The Minister of Interior, Ogbeni Rauf Aregbesola, has attributed the gale of insecurity and economic woes bedevilling Nigeria to the outbreak of Covid-19 pandemic.
The minister disclosed that a total of 57 civilians, 37 policemen, and six soldiers according to official estimates, were killed all over the country during the lockdown, being fallout of the frustration triggered by joblessness caused by the disease.
Aregbesola added that the situation could have been worse but for the prompt economic actions taken by the administration of President Muhammadu Buhari, which injected over N1.1 trillion into the economy, to reinvigorate the system.
The former Osun state governor spoke at the Ekiti State University (EKSU) Tuesday, while delivering a lecture entitled: Covid-19: The Economy and Security, to mark the Third Annual Lecture of the Faculty of Arts of the institution.
He added that Buhari’s efforts also got a boost with over N42.3 billion expended by coalition of private bodies to palliate the effects of the pandemic and to reignite the economy back to its normal productive stature.
Dissecting the pernicious effects of Covid-19 pandemic on the nation, Aregbesola added that the partial dismantling of economic activities caused geometric increase in joblessness and offered veritable opportunities for criminals to recruit the youth into their gangs.
The minister said: “The effect of Covid-19 on the economy is humongous. It is not surprising therefore that the GDP fell by 23 per cent while household incomes fell by 60 per cent. The fall in GDP is largely due to the fact that the four states put under lockdown account for two thirds of the economy.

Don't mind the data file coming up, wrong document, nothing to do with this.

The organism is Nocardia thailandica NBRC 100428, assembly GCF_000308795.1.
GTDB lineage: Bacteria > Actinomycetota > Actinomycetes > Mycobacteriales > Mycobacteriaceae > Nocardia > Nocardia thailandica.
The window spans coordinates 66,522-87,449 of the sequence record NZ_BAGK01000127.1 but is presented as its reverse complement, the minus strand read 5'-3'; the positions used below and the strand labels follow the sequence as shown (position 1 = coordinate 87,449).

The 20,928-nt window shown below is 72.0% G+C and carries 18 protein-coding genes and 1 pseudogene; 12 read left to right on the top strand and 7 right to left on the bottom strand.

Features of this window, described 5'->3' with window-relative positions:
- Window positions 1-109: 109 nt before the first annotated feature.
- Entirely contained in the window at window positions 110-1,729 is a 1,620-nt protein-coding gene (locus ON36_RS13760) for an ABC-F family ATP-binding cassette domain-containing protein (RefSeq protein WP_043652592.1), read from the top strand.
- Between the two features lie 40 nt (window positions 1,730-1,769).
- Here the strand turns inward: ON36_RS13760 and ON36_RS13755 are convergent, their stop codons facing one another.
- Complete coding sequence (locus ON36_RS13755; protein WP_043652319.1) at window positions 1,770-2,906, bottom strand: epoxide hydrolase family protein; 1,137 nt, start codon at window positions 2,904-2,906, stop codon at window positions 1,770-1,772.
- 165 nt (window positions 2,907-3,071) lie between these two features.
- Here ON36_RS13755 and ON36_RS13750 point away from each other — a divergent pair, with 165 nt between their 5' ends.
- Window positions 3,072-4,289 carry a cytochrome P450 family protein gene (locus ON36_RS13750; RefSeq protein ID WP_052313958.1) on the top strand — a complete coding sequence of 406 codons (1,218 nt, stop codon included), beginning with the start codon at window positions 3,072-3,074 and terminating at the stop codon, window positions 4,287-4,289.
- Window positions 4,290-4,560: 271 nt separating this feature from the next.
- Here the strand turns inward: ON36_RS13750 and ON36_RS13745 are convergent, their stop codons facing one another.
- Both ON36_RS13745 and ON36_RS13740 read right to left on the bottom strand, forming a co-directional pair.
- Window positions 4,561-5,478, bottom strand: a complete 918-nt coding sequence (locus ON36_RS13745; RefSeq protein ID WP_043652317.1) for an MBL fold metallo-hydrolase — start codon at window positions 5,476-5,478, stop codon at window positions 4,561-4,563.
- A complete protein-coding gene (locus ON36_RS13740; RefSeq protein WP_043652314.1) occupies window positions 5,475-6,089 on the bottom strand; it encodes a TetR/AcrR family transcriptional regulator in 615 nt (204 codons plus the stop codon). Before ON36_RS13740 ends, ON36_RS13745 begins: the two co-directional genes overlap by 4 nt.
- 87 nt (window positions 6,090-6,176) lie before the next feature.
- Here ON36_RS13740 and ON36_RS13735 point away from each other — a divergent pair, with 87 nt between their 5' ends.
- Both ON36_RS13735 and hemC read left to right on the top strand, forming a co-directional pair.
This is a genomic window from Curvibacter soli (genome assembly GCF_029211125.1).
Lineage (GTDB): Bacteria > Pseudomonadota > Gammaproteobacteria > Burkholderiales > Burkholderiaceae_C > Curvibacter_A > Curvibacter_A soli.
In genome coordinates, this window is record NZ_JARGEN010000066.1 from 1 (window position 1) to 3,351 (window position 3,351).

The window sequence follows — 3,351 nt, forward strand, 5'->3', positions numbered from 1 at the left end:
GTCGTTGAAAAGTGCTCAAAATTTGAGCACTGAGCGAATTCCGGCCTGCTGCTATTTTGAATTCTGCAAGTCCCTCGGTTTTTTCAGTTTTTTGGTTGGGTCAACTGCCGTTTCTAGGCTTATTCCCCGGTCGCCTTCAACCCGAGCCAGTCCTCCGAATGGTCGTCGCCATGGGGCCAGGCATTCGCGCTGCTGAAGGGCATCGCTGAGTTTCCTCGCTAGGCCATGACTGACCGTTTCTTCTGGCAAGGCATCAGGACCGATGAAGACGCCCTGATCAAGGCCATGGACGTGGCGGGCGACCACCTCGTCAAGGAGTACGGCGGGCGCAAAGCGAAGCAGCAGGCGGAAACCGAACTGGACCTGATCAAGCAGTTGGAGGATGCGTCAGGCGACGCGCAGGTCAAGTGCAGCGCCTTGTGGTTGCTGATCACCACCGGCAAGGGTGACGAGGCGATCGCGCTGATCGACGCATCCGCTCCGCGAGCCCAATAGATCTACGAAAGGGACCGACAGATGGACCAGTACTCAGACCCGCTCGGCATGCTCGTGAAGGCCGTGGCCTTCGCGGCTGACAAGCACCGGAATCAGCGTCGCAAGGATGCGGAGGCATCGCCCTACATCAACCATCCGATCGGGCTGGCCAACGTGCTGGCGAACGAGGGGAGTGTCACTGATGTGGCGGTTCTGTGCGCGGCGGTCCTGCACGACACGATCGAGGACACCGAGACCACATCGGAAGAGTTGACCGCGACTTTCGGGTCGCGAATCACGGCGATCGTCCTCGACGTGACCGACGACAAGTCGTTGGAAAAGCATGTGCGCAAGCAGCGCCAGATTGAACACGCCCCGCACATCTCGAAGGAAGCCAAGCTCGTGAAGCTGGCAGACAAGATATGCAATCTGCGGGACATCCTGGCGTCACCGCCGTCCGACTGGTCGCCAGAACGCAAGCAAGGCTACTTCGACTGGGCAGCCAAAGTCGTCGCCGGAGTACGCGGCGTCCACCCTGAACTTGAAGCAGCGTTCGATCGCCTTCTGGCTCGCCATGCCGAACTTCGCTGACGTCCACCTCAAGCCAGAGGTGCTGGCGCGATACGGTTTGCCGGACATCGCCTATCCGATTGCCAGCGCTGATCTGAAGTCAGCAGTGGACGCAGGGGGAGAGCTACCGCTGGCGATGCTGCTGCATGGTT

“This development was a nightmare for the Nigerian economy, considering that oil accounts for 80 per cent of government revenues. We should have the managers of the economy and especially President Muhammadu Buhari to thank for safely steering the economy during this perilous period.”
The minister revealed that the World Bank gave a pathetic account that private remittances of Nigerians in the diaspora, declined by between 80 and 90 per cent in the first quarter and 25 per cent in the whole of 2020.
“By official estimates from the Federal Ministry of Information, 57 civilians, 37 policemen, and six soldiers were killed all over the country. Also, 196 policemen were injured; 164 police vehicles destroyed and 134 police stations were burnt down.